123rd Airlift Wing completes deployment to Persian Gulf
By Maj. Dale Greer, 123rd Airlift Wing Chief of Public Affairs
/ Published November 27, 2012
KENTUCKY AIR NATIONAL GUARD BASE, LOUISVILLE, Ky. -- Hundreds of friends and family members gathered at the Kentucky Air National Guard base over the weekend to welcome home 72 Airmen from a four-month deployment to the Persian Gulf, where the troops have been working since July to support military operations across Northern Africa and Western Asia.
Fifty-eight of the aircrew members and maintenance personnel arrived home aboard a Kentucky Air Guard C-130 on Nov. 10, while 14 more came home Nov. 11. An earlier rotation of more than 20 Guardsmen returned from the same location in September, according to Lt. Col. Shawn Dawley, commander of the 165th Airlift Squadron.
Operating from an undisclosed airbase in the Persian Gulf region, the Kentucky Airmen flew over 1,200 combat and combat-support missions in the U.S. Central Command Area of Responsibility, moving more than 3,000 tons of cargo and 12,000 passengers to locations as widely separated as Iraq, Egypt and the Hindu Kush Mountains in Afghanistan and Pakistan, Dawley said.
The Kentucky Guardsmen -- all members of the Louisville-based 123rd Airlift Wing -- were joined at their deployed location by troops from the Cheyenne, Wyo.-based 30th Airlift Squadron, an active duty-Air Guard associate unit; the active-duty 36th Airlift Squadron from Yakota Air Base, Japan; and troops from the Missouri and Wyoming Air Guard.
The blended nature of the group proved to be one of the mission's biggest challenges -- and ultimate strengths.
"We didn't have the luxury of a one-week stand down to get to know each other when we arrived in theater," said Dawley, who served as commander of the deployed 737th Expeditionary Airlift Squadron at the 386th Air Expeditionary Wing. "It was like changing the oil in your car while you're still driving down the road at 60 miles an hour. But we truly did have a great group of guys on this deployment. Everyone really came together to complete the mission."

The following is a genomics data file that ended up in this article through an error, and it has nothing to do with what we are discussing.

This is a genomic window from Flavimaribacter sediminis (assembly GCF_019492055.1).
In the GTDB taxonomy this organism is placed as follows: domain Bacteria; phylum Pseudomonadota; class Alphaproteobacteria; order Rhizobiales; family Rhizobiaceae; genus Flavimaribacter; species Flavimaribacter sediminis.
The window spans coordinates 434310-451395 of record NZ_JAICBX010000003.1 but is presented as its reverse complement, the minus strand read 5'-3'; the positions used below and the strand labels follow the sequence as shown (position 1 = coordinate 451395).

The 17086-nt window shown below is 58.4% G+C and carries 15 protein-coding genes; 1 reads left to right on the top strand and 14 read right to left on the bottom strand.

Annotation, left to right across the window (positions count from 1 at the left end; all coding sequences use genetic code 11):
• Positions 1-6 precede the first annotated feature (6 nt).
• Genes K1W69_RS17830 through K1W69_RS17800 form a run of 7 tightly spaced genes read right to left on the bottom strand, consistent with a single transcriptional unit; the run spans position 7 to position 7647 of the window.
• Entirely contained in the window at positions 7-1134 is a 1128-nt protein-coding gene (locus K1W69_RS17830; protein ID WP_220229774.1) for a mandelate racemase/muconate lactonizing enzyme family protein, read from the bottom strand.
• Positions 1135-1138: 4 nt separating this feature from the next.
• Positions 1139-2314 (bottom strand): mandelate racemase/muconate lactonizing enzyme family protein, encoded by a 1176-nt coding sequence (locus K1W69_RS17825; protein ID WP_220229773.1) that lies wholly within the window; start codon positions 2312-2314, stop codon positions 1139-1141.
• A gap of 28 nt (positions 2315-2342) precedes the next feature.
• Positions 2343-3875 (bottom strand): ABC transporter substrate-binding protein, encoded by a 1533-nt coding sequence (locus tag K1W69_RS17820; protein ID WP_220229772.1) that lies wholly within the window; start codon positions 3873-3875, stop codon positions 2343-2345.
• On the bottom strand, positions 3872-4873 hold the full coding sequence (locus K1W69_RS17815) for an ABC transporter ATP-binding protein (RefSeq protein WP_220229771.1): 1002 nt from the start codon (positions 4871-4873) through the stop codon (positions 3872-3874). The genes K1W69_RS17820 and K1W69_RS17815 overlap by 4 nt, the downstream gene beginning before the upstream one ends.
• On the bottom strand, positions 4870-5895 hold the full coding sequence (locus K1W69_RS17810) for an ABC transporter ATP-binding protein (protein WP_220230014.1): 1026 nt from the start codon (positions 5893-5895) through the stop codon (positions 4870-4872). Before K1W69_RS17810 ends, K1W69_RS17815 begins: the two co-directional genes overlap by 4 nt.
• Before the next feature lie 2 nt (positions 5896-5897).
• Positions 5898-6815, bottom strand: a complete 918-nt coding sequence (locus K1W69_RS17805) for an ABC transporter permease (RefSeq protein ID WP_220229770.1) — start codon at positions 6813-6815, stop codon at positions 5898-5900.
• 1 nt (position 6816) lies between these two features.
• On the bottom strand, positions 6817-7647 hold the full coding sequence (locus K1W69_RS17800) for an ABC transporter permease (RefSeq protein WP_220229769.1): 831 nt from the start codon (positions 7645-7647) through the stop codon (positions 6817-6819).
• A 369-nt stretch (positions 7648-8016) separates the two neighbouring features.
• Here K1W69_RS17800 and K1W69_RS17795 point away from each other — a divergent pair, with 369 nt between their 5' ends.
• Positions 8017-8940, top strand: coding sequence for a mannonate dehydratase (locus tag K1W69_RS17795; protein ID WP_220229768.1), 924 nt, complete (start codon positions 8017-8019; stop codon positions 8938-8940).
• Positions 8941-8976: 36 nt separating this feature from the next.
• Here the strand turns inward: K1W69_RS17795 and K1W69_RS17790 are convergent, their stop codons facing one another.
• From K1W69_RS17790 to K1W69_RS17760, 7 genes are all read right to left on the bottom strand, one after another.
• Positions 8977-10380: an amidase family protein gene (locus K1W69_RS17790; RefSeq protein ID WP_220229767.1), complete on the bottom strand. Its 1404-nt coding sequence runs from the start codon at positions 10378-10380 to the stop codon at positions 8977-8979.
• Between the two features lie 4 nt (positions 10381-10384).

Dawley also had high praise for Kentucky's aircraft maintenance troops, who provided exceptional service during the deployment.
"The maintenance (team) generated a 'fully mission-capable rate' which exceeded the rate of all other maintenance packages that have ever been deployed to our location," he said. "With that many good planes to fly every day, the flying squadron was then able to set a record-high mission-effective rate. We often flew several hundred sorties in a row before we had to cancel a mission for any reason.
"Those figures look great on a slide, but I recognize that each one of them reflects a lot of tireless work on the part of the maintainers who gave us the airplanes, and the aircrews who always found a way to get the mission done."
The deployment was the Kentucky Air Guard's seventh major mobilization to CENTCOM since 2003. Previous deployments sent hundreds of Kentucky Air Guard forces to multiple locations in Afghanistan, Iraq and Saudi Arabia. In 2007, for example, more than 210 wing members deployed to Afghanistan to airdrop thousands of tons of vital equipment and supplies to forward-deployed troops who were in direct contact with the enemy, navigating some of the most rugged, high-altitude terrain anywhere in the world.
Nearly 300 Kentucky Air Guardsmen returned to Afghanistan in 2009 for the same mission, transporting 20,000 troops and 6,000 tons of cargo across the theater of operations. Most recently, about 160 Kentucky Airmen broke airlift records when they airdropped or transported an unprecedented amount of cargo and personnel in support of Operation Enduring Freedom while deployed to Bagram Airfield, Afghanistan, from October 2010 to January 2011.
Since 9/11, more than 15,000 Kentucky National Guard Soldiers and Airmen have mobilized in support of the Global War on Terror.